Although we generally see cholesterol as something evil, in reality, it is a necessary one. That’s because it comes in a good form and a bad form. HDL is commonly known as the good cholesterol that keeps us healthy. LDL cholesterol is the bad form that builds up along artery walls, making them stiff and narrow and thus increasing the risk of cardiovascular events.
Cholesterol is naturally occurring in our bodies and can also be ingested through the foods we eat. A proper balance between HDL and LDL cholesterol is essential for good health.
If cholesterol levels are not well managed, complications can arise, particularly, an increased risk of heart disease, heart attack, or stroke. Here we will outline the signs, symptoms, and complication of high and low cholesterol.
Unfortunately, there aren’t any obvious signs and symptoms indicative of high cholesterol. Similarly to high blood pressure, it can be referred to as the silent killer. For this reason, signs and symptoms pointing to the existing problem of high cholesterol can be as severe as heart attack and stroke, or be less obvious like angina or pain during walking. These symptoms point to an already established problem stemming from high cholesterol.
Risk factors for high cholesterol include having a relative or family member with high cholesterol, having a family member who has experienced a heart attack or stroke, being type 2 diabetic, eating a diet high in animal fats and saturated fat, being physically inactive, having fatty deposits on the eyelids or around the eye, being of older age, being of South Asian descent, having family history of heart disease, being a smoker, and being overweight or obese.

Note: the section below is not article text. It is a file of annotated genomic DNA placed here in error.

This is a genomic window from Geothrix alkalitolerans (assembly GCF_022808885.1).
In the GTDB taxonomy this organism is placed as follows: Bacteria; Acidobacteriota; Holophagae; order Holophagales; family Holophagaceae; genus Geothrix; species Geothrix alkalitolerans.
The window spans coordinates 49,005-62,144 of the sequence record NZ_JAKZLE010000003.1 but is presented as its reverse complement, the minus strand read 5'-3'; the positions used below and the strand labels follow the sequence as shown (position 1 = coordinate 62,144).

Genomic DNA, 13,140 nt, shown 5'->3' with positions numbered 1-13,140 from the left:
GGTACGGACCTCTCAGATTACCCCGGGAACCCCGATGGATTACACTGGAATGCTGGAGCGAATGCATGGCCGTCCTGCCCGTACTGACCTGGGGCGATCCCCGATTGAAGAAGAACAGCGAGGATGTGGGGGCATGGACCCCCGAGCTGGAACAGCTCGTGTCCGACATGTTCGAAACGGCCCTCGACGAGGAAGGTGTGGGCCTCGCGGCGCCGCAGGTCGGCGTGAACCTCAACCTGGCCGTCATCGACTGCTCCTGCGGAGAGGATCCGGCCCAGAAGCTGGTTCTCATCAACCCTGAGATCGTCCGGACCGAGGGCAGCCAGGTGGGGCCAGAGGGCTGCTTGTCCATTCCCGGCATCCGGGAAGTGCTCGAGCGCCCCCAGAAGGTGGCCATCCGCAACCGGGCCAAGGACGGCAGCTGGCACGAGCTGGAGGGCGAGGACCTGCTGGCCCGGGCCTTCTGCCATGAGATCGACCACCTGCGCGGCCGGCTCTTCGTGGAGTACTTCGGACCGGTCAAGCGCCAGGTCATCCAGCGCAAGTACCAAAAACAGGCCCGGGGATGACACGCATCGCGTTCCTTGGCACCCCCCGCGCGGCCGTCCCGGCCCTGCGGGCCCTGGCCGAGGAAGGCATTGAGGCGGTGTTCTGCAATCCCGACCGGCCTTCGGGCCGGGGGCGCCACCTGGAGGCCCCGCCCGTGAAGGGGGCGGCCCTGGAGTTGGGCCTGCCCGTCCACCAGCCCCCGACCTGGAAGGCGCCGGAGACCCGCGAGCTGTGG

Similar to high cholesterol, symptoms of low cholesterol may not be present until the development of a heart attack or stroke. You may experience severe chest pains if there is a serious blockage in a coronary artery. Chest pains in case of low cholesterol may also signify a buildup of fatty substances in an artery.
Depression and anxiety may be a result of low cholesterol, so you may experience hopelessness, nervousness, confusion, agitation, difficulty making a decision, along with changes in mood, sleep, or eating habits.
Risk factors of low cholesterol include family history, statin medication or other blood pressure treatments, and untreated clinical depression.
As mentioned, if cholesterol levels are not well balanced – meaning, if HDL cholesterol is not higher than LDL level – health complications may arise. Complications related to high and low cholesterol levels include:
Checking your cholesterol levels regularly, especially if you belong to one of the risk groups, is essential for your health. Your doctor can run blood tests to determine your cholesterol levels. Depending on your readings, you will be instructed on your next course of treatment, such as appropriate lifestyle changes or a statin prescription.
LDL cholesterol levels in blood reduced by adding new enriched broccoli variety in the diet: Study
High bad cholesterol levels linked to amyloid plaque deposits characteristic of Alzheimer’s disease: Study